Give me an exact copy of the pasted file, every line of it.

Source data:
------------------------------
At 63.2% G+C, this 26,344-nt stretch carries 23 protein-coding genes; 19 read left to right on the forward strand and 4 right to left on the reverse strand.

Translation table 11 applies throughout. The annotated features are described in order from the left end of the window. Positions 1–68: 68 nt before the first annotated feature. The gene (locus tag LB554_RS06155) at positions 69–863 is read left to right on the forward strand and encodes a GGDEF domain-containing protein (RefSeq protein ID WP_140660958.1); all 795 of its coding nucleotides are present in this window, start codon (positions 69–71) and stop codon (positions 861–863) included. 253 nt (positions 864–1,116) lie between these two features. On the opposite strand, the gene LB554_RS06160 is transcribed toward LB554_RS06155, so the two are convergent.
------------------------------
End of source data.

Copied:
At 63.2% G+C, this 26,344-nt stretch carries 23 protein-coding genes; 19 read left to right on the forward strand and 4 right to left on the reverse strand.

Translation table 11 applies throughout. The annotated features are described in order from the left end of the window. Positions 1–68: 68 nt before the first annotated feature. The gene (locus tag LB554_RS06155) at positions 69–863 is read left to right on the forward strand and encodes a GGDEF domain-containing protein (RefSeq protein ID WP_140660958.1); all 795 of its coding nucleotides are present in this window, start codon (positions 69–71) and stop codon (positions 861–863) included. 253 nt (positions 864–1,116) lie between these two features. On the opposite strand, the gene LB554_RS06160 is transcribed toward LB554_RS06155, so the two are convergent.